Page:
If you're looking for something free and interesting to do, I can recommend visiting the Museum of Brisbane, which is showcasing objects bizarre and fascinating in its Cabinet of Curiosities exhibition.
The 'cabinet of curiosities' (or 'wunderkammer') was popular in the 16th century, when European kings and princes sent their staff to collect mysterious objects from all corners of the earth. These objects were then placed on display in a special part of the palace, creating the eclectic collections that were to become the forerunners to modern museums.
Inspired by this concept, the Museum of Brisbane has brought together a wide range of historical objects that tell us something about Brisbane's history. They range from leg-irons worn by local convicts in the late 1800s to religious relics from the early 1900s, and a portraits of Brisbane's colonial forebears, including Sir Thomas Brisbane himself.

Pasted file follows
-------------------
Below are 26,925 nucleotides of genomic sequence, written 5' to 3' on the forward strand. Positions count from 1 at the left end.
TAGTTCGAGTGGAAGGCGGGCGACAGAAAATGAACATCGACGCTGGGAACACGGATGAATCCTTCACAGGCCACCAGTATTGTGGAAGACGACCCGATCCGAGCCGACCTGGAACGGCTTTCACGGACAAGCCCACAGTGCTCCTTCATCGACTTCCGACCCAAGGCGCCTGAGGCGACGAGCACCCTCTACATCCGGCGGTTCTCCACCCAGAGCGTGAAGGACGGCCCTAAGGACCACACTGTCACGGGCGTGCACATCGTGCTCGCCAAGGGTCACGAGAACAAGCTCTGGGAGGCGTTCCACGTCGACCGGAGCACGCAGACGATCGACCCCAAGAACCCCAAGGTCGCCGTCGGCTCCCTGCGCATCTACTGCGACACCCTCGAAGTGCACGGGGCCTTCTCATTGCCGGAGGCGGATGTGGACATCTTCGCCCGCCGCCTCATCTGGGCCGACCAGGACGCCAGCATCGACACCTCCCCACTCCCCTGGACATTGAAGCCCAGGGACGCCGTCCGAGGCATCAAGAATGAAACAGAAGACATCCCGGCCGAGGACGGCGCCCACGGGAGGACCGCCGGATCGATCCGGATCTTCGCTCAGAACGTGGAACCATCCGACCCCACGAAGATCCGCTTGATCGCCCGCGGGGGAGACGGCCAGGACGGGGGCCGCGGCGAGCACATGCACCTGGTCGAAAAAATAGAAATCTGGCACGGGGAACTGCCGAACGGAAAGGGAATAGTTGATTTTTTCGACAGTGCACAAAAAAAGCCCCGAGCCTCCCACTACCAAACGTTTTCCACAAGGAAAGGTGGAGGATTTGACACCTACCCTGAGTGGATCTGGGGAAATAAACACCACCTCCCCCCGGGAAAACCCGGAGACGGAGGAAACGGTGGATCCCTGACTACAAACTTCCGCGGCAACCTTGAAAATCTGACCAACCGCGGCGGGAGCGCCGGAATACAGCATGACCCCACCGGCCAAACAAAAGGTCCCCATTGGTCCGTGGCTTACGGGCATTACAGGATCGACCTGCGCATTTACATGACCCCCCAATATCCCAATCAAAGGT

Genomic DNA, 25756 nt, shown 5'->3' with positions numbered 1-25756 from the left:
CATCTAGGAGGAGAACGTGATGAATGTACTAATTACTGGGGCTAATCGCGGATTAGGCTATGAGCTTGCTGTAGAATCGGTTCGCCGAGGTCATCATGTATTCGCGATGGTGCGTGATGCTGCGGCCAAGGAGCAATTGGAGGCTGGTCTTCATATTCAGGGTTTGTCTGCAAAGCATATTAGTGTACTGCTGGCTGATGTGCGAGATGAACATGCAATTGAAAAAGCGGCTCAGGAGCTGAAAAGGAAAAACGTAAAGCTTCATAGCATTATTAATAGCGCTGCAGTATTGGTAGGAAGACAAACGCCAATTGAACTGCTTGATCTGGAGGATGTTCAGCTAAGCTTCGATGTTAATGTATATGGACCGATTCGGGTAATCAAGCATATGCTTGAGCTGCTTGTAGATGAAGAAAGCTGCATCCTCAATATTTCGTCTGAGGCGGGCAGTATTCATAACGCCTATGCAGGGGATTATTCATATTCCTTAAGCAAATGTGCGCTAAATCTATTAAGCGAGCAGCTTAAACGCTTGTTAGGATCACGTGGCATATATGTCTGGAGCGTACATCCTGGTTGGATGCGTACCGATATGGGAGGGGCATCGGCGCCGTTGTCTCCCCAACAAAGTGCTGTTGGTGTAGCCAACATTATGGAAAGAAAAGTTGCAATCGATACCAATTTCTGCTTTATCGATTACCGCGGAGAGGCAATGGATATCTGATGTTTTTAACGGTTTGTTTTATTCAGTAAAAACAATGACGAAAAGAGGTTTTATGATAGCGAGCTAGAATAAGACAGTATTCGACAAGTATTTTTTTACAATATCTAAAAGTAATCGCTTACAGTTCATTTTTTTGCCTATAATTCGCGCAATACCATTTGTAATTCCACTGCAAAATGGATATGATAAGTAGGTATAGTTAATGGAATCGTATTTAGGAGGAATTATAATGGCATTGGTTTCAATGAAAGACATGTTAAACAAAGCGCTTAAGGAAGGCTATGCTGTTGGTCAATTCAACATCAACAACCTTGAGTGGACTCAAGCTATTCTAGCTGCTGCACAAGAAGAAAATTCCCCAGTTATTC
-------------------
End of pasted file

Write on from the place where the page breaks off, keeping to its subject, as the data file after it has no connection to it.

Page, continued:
Two of my favourites were an elaborate 1840s leech jar -- used to store medicinal leeches -- and a taxidermied dog, which reminded me of the good old days, when every second museum display was a stuffed creature of some kind.
It was also interesting to watch news footage from the 1970s, which featured former Premier Joe Bjelke-Petersen, the fire at the Whisky Au Go Go nightclub, and the riots at Boggo Road Jail. Brisbane has indeed had a chequered history.
The strange, funny and moving objects on display in the exhibition have been drawn from the collections held by members of Brisbane's Living Heritage Network. The network is made up of 80 historic sites, heritage organisations and museums that focus on Brisbane's history and cultural heritage. Between them, they were able to offer hundreds of objects from which the museum curators could choose.
Even those of us interested in history are often ignorant of the history of our own city. The Cabinet of Curiosities is a chance to learn more about Brisbane's heritage while exploring an entertaining and surprising modern-day 'wunderkammer'.
Sounds like being let loose in Gradma's spare room - you just don't know exactly what your going to find under the bed or on top of the wardrobe. Best change the map though - Bris. Museum has not been moved to Grand Rapids, Michigan last time I visited it.